Mohammed Hanif in The Guardian:
I went to a school in Pakistan’s Punjab province called government primary school, Chak 2/4-L. Chak means village; 2/4-L is the name of my village, 2/4 the number of the canal feed that irrigates it, and L because it’s on the left side of the canal. Most villages along the canal had named themselves after a local legend or a landmark. We never bothered. I always assumed that our people were so hardworking they forgot to name where we lived.
I don’t mean to romanticise hard labour, but my people were always busy cultivating their land. The land was fertile, but fertile land requires even harder work: you must irrigate it at midnight and pick your vegetables before dawn. And there were rewards. If you owned two acres of land you could send your sons to university and give water buffaloes to your daughter in their dowry; if you had no acres but owned a buffalo you could still send your son to school and your daughter to a Qur’an class.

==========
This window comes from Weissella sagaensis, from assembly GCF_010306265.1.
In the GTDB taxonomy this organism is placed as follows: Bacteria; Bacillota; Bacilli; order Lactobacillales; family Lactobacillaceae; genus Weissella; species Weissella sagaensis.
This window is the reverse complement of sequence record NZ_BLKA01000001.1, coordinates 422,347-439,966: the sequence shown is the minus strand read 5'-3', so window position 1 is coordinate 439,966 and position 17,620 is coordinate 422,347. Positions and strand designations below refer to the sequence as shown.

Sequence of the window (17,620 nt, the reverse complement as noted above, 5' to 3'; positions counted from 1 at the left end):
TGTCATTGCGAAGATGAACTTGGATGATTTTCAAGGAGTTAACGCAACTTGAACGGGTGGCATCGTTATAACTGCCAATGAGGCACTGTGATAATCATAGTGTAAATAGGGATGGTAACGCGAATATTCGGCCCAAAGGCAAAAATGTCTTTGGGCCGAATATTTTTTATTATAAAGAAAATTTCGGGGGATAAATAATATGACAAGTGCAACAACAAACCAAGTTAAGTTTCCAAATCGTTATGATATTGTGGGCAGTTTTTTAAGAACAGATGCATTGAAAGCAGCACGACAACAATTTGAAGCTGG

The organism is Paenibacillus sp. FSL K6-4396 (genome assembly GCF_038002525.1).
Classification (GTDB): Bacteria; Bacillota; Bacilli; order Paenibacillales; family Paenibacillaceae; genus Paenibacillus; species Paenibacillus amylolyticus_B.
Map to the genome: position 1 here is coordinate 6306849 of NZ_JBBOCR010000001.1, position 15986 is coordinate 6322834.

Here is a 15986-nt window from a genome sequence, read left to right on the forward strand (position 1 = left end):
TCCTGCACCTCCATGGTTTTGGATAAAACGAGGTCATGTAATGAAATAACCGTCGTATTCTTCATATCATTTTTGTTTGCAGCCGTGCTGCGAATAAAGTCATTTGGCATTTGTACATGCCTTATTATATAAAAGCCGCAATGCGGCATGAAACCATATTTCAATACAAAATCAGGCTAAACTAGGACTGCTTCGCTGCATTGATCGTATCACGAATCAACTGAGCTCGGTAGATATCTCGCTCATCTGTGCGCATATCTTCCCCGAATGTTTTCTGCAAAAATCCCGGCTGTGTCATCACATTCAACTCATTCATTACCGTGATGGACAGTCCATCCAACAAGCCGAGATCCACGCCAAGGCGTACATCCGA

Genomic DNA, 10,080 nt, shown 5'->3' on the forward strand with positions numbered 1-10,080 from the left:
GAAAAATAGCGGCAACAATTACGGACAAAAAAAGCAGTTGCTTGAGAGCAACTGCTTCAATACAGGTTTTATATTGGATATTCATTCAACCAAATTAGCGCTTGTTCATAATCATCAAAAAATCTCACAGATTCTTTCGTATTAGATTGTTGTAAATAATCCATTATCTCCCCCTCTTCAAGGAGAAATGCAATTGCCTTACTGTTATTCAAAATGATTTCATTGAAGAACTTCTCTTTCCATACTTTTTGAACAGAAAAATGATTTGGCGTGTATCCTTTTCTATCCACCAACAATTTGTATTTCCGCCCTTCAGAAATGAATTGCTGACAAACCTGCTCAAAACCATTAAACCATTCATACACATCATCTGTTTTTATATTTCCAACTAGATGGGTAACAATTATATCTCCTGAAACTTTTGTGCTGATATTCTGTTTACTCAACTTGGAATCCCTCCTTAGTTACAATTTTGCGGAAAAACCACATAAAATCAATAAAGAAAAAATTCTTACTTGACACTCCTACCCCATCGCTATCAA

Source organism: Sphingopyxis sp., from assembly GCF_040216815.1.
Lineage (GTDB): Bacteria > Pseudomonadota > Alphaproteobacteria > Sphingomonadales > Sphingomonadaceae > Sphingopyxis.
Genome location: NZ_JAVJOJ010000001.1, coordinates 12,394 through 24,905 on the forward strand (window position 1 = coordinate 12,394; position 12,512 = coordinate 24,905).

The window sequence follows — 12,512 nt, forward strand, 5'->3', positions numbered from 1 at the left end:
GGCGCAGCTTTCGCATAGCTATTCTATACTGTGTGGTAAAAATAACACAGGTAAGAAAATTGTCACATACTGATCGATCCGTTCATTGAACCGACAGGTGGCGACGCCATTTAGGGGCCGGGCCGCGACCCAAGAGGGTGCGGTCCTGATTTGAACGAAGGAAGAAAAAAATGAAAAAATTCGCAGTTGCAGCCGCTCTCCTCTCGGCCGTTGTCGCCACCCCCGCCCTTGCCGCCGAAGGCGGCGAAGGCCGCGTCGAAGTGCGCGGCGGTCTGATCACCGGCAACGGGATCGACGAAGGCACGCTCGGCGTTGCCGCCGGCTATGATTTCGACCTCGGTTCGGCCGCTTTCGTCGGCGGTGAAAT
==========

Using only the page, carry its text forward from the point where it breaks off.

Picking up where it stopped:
Whenever my mid-range landlord father got his occasional bout of agricultural ambition, he would use it for our character building; he would drag us out of our beds before dawn and make us pick vegetables – aubergines, okra, courgettes, all things we considered vile – and then, with baskets over our heads, make us walk to the vegetable market in the city.